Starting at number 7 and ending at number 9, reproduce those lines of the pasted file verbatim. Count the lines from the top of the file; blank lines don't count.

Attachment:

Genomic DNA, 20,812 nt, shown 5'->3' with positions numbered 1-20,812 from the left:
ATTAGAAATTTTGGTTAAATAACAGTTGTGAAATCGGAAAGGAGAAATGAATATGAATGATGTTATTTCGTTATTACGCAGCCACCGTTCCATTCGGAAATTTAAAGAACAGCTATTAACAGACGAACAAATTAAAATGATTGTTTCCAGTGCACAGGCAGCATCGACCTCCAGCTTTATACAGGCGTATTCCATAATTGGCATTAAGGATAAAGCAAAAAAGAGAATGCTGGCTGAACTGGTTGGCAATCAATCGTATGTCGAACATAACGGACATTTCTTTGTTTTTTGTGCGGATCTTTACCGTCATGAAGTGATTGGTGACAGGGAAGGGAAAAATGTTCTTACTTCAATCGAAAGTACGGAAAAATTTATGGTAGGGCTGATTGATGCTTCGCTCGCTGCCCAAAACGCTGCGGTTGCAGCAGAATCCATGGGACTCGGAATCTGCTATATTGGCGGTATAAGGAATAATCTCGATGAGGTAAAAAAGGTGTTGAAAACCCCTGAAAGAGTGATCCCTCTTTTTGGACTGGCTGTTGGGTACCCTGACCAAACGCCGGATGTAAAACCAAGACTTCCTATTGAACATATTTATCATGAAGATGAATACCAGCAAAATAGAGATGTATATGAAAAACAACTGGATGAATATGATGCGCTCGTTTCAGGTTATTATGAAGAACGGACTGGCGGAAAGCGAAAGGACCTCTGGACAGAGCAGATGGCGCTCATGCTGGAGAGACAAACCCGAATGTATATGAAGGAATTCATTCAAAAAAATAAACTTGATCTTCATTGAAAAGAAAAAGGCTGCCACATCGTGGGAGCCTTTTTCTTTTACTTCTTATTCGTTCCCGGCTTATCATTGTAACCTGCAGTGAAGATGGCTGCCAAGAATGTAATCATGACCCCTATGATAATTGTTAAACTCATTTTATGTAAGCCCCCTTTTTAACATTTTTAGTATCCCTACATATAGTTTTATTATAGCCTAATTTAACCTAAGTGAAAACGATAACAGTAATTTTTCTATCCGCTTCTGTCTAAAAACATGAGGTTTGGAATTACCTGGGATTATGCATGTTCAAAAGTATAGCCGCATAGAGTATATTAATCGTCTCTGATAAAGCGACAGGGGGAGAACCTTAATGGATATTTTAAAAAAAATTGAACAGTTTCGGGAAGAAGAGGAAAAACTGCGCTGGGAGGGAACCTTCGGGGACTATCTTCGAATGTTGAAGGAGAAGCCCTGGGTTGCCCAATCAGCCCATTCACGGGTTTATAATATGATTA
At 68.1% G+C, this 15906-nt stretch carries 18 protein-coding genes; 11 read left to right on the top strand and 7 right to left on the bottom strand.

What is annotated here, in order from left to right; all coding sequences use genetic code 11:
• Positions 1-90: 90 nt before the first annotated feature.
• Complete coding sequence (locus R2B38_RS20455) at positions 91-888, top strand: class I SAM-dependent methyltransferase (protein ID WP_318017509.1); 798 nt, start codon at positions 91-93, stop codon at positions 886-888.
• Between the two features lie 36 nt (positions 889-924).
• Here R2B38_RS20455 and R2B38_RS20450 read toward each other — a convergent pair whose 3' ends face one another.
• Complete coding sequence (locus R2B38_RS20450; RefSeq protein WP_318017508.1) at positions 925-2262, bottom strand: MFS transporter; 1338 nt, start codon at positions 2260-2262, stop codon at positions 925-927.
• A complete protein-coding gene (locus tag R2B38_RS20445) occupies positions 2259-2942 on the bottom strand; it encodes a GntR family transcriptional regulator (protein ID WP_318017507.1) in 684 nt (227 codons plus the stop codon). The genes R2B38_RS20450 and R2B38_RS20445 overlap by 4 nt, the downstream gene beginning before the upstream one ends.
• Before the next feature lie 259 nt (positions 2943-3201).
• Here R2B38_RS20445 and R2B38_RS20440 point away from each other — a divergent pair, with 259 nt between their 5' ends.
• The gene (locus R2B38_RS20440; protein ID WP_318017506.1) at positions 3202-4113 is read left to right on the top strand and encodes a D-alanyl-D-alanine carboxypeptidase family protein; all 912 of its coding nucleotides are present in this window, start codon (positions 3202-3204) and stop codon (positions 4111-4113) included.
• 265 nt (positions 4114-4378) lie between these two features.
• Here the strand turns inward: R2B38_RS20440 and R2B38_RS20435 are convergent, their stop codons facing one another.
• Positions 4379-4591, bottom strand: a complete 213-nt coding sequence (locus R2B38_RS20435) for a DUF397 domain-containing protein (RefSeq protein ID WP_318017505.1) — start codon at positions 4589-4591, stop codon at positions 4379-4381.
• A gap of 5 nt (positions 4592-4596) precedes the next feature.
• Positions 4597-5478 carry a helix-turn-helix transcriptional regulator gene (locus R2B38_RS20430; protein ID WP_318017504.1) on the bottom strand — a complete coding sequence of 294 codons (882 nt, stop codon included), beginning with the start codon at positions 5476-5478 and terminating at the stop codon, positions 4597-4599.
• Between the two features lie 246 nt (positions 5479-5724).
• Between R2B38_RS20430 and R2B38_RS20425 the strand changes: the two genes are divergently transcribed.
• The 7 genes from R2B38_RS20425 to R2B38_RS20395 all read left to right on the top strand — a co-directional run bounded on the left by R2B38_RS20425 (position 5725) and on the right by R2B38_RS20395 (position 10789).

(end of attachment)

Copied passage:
• Between the two features lie 36 nt (positions 889-924).
• Here R2B38_RS20455 and R2B38_RS20450 read toward each other — a convergent pair whose 3' ends face one another.
• Complete coding sequence (locus R2B38_RS20450; RefSeq protein WP_318017508.1) at positions 925-2262, bottom strand: MFS transporter; 1338 nt, start codon at positions 2260-2262, stop codon at positions 925-927.